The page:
Ahead of our 'Financial Crime in the Middle East' seminar on the 21st July, Caleb Hawkins sits down with Financial Crime Consultant & speaker at our seminar, Andrew Fleming to discuss his career journey so far, advice to graduates and a short commentary on the market.
When you were growing up, was it always a dream of yours to join the police service?
I lived in a small village outside a small town in the middle of the highlands. My plans were simple, I wanted to move as far away from the village as I could possibly get and the bigger the city I could get to the better. I applied for numerous positions with police services across the UK, however the Mets offer was simply too good to be true and the allure of London was too great to resist.
Having spent circa 15 years in the police service and making your way up to Detective Inspector, why did you decide AML/Financial Crime was to be your next area of expertise?
I spent thirty years in the Metropolitan police Service working in very difficult areas where extreme violence was a regular occurrence. However so was fraud and other types of financial crime. As I progressed from a uniformed officer into the Criminal Investigation Department and progressed up the ranks, I investigated all types of financial crime from public sector fraud all the way through to large scale cross border financial crime involving senior politicians, judges and captain’s of industry. This sometimes involved terrorist financing and large scale government institutions both here and abroad.
What steered you away from the public sector?
The public sector has not yet woken up to the true threat of financial crime, they pay lip service to it and often fail to recognise how it impacts on their budgets. Fraud departments are often under resourced and are not given the support they need to make a difference. An example of this is the NHS where they cannot give accurate figures for fraud and estimates have put loses to fraud in excess of £1 billion a year. This is public money and the NHS desperately needs it.
I want to work with companies who recognise the threat of financial crime to their business and understand that to deal with it they need to invest in people, training and automation not just talk about it.
What would you say was the biggest challenge you faced when you made the move into the financial services industry?
The biggest challenge for me was explaining to recruiters that I wasn’t a combination of Dixon of Dock Green and the Sweeney. I was once asked in an interview if I understood that I wasn’t allowed to beat up people I was interviewing, they just didn’t know who they were interviewing.
I believe that there is a lack of understanding that the modern police service contains specialists in cybercrime, financial crime, bribery and corruption and a host of other specialities that are far away from public order or dealing with routine burglaries or issuing a traffic ticket. The modern police service, especially in the cities, requires trained investigators to deal with difficult, complex investigations and this is often not recognised or understood. It represents a talent pool that industry needs to exploit, especially for compliance and AML roles.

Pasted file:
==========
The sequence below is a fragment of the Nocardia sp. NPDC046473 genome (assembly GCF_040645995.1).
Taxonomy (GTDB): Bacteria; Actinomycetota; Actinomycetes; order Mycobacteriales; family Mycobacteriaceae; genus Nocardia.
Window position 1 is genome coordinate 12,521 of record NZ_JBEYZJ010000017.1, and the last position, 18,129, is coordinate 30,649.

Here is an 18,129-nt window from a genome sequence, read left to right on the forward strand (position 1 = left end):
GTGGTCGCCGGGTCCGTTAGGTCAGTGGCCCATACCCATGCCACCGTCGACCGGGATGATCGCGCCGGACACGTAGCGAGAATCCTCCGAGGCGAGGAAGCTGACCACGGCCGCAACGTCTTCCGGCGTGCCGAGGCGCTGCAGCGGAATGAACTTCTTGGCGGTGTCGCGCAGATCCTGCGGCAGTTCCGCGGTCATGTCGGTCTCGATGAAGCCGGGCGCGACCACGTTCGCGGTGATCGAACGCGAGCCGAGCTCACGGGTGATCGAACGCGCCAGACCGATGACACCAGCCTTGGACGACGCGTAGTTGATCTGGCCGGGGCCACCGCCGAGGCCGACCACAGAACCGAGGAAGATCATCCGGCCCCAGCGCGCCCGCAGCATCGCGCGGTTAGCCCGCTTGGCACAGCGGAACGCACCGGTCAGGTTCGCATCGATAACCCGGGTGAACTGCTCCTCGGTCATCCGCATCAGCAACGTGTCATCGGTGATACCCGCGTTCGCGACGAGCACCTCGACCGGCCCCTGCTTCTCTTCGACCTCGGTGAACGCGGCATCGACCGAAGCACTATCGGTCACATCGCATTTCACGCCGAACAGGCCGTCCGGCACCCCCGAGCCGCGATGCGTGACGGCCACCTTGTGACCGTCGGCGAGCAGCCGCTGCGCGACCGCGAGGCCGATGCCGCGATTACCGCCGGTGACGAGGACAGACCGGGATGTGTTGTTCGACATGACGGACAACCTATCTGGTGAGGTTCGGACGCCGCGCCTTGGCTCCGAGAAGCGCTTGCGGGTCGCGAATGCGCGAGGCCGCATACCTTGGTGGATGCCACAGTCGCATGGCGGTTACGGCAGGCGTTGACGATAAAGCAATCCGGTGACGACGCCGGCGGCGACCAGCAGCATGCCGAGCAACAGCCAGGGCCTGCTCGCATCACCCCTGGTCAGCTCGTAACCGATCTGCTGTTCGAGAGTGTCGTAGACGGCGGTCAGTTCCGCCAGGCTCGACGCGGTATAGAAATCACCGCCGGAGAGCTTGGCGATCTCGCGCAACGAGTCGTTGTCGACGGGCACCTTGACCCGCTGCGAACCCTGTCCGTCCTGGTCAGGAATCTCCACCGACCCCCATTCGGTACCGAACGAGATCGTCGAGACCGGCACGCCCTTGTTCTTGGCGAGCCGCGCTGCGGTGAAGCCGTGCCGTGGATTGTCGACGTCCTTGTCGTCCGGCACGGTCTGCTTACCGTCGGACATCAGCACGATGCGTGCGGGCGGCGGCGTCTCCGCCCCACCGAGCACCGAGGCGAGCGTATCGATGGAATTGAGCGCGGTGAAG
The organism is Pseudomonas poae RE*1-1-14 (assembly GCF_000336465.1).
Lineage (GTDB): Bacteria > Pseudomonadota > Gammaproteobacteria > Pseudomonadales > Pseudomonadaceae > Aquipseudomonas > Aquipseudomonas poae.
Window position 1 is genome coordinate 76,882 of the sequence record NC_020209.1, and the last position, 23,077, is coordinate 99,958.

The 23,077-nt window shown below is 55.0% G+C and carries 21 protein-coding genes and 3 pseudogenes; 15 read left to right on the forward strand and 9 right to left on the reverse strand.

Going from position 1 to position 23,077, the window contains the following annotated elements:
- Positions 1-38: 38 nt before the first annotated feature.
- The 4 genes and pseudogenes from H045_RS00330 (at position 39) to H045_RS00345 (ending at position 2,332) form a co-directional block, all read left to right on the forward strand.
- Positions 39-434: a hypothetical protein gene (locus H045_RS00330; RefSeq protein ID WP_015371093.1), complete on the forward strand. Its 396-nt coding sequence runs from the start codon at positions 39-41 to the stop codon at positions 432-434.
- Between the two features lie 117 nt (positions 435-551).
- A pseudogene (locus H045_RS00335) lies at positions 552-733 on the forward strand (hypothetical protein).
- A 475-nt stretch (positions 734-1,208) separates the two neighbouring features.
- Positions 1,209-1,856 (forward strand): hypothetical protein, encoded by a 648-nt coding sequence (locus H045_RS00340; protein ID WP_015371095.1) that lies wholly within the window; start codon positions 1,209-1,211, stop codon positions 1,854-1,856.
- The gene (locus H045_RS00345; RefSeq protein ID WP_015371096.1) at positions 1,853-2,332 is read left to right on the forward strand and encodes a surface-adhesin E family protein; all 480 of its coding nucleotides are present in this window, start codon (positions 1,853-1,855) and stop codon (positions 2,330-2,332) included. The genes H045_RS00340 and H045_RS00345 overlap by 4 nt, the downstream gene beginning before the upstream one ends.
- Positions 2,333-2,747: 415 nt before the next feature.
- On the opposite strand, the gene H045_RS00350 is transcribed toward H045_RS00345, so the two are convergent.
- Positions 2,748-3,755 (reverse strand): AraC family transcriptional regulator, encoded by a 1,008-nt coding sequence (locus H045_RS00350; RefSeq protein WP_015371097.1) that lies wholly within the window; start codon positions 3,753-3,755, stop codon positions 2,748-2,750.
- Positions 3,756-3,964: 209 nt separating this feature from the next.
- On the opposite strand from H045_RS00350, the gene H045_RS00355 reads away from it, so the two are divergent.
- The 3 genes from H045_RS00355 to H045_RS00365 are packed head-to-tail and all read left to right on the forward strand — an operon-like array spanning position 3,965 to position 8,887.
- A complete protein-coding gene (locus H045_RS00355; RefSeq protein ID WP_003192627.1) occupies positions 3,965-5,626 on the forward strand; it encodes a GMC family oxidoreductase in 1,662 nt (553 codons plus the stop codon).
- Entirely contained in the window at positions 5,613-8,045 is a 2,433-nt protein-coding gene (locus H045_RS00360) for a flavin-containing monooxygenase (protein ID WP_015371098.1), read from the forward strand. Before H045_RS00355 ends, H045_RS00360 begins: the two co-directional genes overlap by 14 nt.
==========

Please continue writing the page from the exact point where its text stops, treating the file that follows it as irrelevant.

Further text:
More & more graduates are looking to get into this area. How would you suggest they go about doing so?
For a graduate I would suggest obtaining qualifications in financial crime and compliance. Companies are always looking for skilled individuals but just having a degree isn’t enough. We need individuals who are curious, who want to lift the stone and look underneath and who are willing to look beyond the first answer. In simple terms we are looking for Dorothy from the Wizard of OZ, the type of person who won’t take no for an answer, is up for a challenge and who wants to look behind the curtains and see what’s behind.
What regulations do you see directly effecting the AML world within the next 12 months?
Brexit has made predicting new legislation difficult, however we will definitely see a tightening of money laundering regulation, countries will be challenged on their effectiveness in seizing criminal funds, we will see a move towards the prosecutions of individuals and terrorist financing is likely to be pushed to the fore. There also are interesting cases in the US that need watching, including one where families are attempting to have drug cartels re-defined as terrorists – Narco-Terrorism – so that they can use anti-terrorist legislation to sue financial institutions that have been used to launder their funds.
Why do you see the Middle East as such a tricky jurisdiction to monitor?
The Middle East is a vulnerable area geographically, it is an area with a number of on-going conflicts, has a very large floating population and terrorists and financial criminals view it as an area that they can exploit. Money is still king, we see large purchases being made in cash and there are still significant concerns with bribery and corruption.
For a financial crime specialists it represents a very challenging place to work but it is also a rewarding one. Companies that implement operationally effective policies and procedures, train their staff effectively and utilise adaptive technologies to identify unusual activity will prosper. However those that do not may find themselves of large scale fines and in the new financial landscape may find individuals within the company being prosecuted.
If you are interested in attending our Financial Crime within the Middle East seminar on the 21st July, please click here and confirm your attendance. If you have any questions around this article or the event please contact me via the details below.